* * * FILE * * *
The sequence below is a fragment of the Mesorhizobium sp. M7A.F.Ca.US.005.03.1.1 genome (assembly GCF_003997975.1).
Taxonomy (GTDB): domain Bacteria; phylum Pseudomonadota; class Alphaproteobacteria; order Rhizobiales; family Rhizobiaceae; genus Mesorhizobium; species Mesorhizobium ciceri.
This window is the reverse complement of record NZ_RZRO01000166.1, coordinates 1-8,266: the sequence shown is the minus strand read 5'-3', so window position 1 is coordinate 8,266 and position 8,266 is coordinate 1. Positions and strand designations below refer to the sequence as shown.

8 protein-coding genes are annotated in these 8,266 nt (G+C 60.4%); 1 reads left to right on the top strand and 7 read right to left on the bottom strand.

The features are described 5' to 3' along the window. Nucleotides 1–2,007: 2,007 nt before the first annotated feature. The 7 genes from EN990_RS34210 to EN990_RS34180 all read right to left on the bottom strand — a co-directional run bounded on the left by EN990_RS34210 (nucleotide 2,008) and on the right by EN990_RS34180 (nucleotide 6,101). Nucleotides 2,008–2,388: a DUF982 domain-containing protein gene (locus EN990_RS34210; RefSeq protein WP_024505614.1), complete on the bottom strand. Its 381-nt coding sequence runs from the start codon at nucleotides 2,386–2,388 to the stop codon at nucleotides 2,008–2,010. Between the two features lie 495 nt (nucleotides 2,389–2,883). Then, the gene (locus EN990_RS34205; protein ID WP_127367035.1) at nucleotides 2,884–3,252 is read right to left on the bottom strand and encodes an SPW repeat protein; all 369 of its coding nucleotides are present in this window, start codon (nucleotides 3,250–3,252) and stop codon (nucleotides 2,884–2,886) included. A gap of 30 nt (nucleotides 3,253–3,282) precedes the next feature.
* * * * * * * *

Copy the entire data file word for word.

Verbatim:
The sequence below is a fragment of the Mesorhizobium sp. M7A.F.Ca.US.005.03.1.1 genome (assembly GCF_003997975.1).
Taxonomy (GTDB): domain Bacteria; phylum Pseudomonadota; class Alphaproteobacteria; order Rhizobiales; family Rhizobiaceae; genus Mesorhizobium; species Mesorhizobium ciceri.
This window is the reverse complement of record NZ_RZRO01000166.1, coordinates 1-8,266: the sequence shown is the minus strand read 5'-3', so window position 1 is coordinate 8,266 and position 8,266 is coordinate 1. Positions and strand designations below refer to the sequence as shown.

8 protein-coding genes are annotated in these 8,266 nt (G+C 60.4%); 1 reads left to right on the top strand and 7 read right to left on the bottom strand.

The features are described 5' to 3' along the window. Nucleotides 1–2,007: 2,007 nt before the first annotated feature. The 7 genes from EN990_RS34210 to EN990_RS34180 all read right to left on the bottom strand — a co-directional run bounded on the left by EN990_RS34210 (nucleotide 2,008) and on the right by EN990_RS34180 (nucleotide 6,101). Nucleotides 2,008–2,388: a DUF982 domain-containing protein gene (locus EN990_RS34210; RefSeq protein WP_024505614.1), complete on the bottom strand. Its 381-nt coding sequence runs from the start codon at nucleotides 2,386–2,388 to the stop codon at nucleotides 2,008–2,010. Between the two features lie 495 nt (nucleotides 2,389–2,883). Then, the gene (locus EN990_RS34205; protein ID WP_127367035.1) at nucleotides 2,884–3,252 is read right to left on the bottom strand and encodes an SPW repeat protein; all 369 of its coding nucleotides are present in this window, start codon (nucleotides 3,250–3,252) and stop codon (nucleotides 2,884–2,886) included. A gap of 30 nt (nucleotides 3,253–3,282) precedes the next feature.